Ernest Hemingway: A Literary Marvel " One generation pass eth away, and another generation cometh; but the earth abide th forever... The sun also arise th, and the sun goeth down, and has teth to the place where he arose... The wind goeth toward the south, and turneth about unto the north; it whirleth about continually, and the wind returneth again according to his circuits... All the rivers run into the sea; ye the sea is not full; unto the place from whence the rivers come, thither they return again." (Ecclesiastes 1: 4-7) Ernest Hemingway's style of writing is a unique form. In almost all of his novels the protagonist is a war veteran, which he himself was. He was known to travel the world.
These places sparked the imagination to create novels that led to a Nobel Prize for literature. To better understand the impact of Ernest Hemingway as an American author, one must have a description of his background, a critical analysis of his work The Sun Also Rises, and his impact and importance upon the literary world. Ernest Hemingway was known as a simple, creative writer and person. Leonard Unger wrote, "He had an extraordinary reputation as a colorful human being." He was born July 2, 1899 in Oak Park, Illinois.
His father Dr. Clarence "Ed" Hemingway was a physician, and his mother, Grace, taught piano and voice lessons. He spent summers in upper Michigan, where he found a passion for hunting and fishing. After graduating from Oak Park High, his writing career began. He learned how to get the reader's heart writing for The Kansas City Star. He wanted to enlist in the army for WWI, but his eyesight was not good enough, so he drove a Red Cross ambulance in Italy.
On July 8, 1918 he was severely wounded, and was hospitalized for many months. He married his first wife, Hadley Richardson, who was eight years older, and had a son named John, a. k. a. "Bum by." They divorced in 1926, the year The Sun Also Rises was published, and married the rich Pauline Pfieffer in 1927. They had two sons, Patrick and Gregory, and bought a house in Key West, Florida.
Hemingway and Pfieffer divorced in 1940, and Hemingway fell in love married again in 1940 to Martha Ellis Gell horn. Martha was also an effective journalist and write about the conflicts of the Spanish-American War, World War II, Vietnam, and other issues in the middle East. The marriage ended when she left him five years later; she was the only one of his four wives to leave him. Ernest married again to Mary Welsh, a stunning blond journalist from Minnesota, in 1946. In 1953-54, He and his wife Mary survived two plane crashes, which left him with a fractured skull, dislocated shoulder, and injured spine; this time it really hindered his ability to write.
He received the Pulitzer Prize for fiction in 1953 for The Old Man and the Sea, and received the Nobel Prize for literature in 1954. Due to all of Hemingway's sicknesses, depression, and many injuries, he committed suicide on July 2, 1961. "The Sun Also Rises was Ernest Hemingway's first serious venture into the craft of the novel, and in some ways the 1926 novel may be his best" (Lewis 142). People like Robert W. Lewis can agree that "in The Sun Also Rises, the dominant themes that run through all of Hemingway's novels begin to emerge" (142).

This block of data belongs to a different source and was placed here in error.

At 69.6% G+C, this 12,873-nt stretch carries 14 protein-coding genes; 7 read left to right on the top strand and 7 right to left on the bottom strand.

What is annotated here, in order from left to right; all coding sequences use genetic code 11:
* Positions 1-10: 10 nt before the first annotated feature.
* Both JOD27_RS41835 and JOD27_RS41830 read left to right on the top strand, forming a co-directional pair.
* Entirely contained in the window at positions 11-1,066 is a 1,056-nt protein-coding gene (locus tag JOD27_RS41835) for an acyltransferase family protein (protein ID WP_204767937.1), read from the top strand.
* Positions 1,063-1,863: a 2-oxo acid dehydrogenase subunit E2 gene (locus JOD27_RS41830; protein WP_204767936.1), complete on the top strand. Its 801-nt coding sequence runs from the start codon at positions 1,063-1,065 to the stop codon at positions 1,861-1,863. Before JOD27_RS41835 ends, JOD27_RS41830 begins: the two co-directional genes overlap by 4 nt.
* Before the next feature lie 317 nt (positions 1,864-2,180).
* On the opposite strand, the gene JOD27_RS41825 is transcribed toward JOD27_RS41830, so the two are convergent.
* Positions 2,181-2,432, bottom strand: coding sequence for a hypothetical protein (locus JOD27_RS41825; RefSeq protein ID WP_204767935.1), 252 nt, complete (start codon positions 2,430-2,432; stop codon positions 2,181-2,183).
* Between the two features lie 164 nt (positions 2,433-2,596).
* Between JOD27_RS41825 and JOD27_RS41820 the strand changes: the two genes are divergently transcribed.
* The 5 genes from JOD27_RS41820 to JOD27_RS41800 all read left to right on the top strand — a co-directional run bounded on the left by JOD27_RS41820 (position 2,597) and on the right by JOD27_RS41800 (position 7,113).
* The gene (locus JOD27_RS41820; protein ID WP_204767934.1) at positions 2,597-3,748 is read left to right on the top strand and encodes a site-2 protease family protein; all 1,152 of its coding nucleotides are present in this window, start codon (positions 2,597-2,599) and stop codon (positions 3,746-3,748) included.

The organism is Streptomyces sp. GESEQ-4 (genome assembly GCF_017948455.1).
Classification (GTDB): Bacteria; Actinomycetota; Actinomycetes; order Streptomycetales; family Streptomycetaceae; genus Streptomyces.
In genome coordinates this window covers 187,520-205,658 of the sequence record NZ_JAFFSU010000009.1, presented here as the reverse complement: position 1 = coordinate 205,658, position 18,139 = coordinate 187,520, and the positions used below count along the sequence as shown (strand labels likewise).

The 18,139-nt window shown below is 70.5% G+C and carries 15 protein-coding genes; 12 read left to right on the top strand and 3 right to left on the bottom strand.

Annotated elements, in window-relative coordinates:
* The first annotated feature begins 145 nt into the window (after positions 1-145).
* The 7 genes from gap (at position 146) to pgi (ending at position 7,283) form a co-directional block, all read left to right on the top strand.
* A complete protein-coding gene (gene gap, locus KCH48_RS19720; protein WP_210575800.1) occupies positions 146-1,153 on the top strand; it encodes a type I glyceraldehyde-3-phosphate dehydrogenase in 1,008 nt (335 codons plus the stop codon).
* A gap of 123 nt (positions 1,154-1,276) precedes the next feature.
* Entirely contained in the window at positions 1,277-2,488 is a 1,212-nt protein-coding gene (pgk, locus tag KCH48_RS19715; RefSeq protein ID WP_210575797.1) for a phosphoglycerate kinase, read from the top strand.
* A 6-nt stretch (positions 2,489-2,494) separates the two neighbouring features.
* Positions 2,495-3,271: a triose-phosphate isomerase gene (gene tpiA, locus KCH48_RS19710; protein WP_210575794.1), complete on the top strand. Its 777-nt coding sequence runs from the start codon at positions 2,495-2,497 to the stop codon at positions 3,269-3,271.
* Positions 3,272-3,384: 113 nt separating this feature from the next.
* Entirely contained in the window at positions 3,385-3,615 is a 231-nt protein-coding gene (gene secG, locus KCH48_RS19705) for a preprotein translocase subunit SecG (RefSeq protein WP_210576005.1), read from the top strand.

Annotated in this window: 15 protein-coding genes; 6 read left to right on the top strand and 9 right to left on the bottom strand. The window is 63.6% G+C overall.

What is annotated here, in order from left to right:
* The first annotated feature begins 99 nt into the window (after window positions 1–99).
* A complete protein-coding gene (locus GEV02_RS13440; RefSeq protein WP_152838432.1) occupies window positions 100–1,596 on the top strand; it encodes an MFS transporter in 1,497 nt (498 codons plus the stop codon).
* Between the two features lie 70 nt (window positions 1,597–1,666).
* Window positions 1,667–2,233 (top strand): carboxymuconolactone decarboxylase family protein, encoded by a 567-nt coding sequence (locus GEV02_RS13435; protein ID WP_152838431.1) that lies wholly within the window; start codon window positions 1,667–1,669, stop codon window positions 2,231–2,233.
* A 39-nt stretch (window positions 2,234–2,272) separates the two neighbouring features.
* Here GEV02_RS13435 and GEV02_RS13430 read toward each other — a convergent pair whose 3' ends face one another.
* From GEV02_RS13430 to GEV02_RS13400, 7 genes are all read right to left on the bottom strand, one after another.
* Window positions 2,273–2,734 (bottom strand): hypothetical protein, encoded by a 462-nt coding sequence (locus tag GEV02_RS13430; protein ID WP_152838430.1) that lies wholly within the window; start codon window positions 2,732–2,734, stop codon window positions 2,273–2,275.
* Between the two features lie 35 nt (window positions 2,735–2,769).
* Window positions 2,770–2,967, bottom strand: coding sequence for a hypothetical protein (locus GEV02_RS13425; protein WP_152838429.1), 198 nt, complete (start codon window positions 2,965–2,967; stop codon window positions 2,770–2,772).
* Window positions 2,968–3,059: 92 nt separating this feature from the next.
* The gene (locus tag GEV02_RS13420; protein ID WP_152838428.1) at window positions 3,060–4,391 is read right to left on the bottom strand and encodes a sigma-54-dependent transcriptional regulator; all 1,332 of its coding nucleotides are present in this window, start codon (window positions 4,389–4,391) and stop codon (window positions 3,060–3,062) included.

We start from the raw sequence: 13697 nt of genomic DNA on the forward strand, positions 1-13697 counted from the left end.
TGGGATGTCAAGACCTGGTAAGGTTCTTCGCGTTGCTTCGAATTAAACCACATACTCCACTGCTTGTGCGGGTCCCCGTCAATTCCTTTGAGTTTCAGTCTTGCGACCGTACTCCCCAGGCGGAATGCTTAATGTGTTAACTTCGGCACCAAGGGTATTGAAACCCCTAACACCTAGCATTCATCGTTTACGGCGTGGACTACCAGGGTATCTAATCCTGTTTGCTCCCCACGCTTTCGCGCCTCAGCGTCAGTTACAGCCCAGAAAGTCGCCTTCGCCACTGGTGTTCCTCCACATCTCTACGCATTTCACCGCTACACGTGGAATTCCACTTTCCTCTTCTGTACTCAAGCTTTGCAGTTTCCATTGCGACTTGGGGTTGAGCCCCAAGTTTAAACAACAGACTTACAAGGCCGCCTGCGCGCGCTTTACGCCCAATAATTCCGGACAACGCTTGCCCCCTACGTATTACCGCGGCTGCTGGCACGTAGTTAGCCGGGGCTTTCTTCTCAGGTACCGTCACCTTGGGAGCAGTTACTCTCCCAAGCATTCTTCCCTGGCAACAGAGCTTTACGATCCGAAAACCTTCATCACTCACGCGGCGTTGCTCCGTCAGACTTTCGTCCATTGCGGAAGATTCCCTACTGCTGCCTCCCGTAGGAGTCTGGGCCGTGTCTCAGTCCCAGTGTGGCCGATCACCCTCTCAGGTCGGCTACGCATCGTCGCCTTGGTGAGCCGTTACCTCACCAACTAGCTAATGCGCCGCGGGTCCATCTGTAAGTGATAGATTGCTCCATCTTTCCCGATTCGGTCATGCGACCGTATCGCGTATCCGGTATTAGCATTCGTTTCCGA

Hemingway has put emphasis on many different themes but "the subject of Hemingway's novels has been chosen in this first novel, and that subject is love" (142). The methods of his first writings have been said to be ironical and "one can see Hemingway destroying romantic illusions much easier than one can see the construction of positive ideals" (142). One could think that when reading into The Sun Also Rises a prediction of rebirth of love can seem possible, but really "the impression of the novel is negative" according to Robert Lewis, "and loss rather than eternal return and renewal is clearly more strongly felt, in spite of the title and the Biblical epigraph" (142). Hemingway's outlook on women and relationships is also revealed through his novels: "Hemingway is only really comfortable in dealing with 'men without women.' The relations... of battle-companions, friends on fishing trips... a bullfighter and his manager...
these leave him to simplicity and truth" (Fielder 143) And it was also said that "he does not know what to do with them [women] beyond taking them to bed" (143). Throughout the novel, many things have a symbolic function, such as the non-stop partying and drinking. "The amount of liquor a person drinks is symbolic-of both the kind of person he is, and the emotional condition he is in" (Wagner 217). Although the theme of this novel is love, and the characters all feel the emotion, no character truly discusses the passion of it.
"Love, hate, grief, religion, death, fear-these are the prime movers of the novel, yet the words scarcely appear. (Wagner 217). In conclusion of the critical analysis, "The Sun Also Rises is a difficult book to read correctly, until the reader understands the way it works; then it becomes a masterpiece of concentration, with every detail conveying multiple impressions, and every speech creating both single character and complex interrelationships. (217).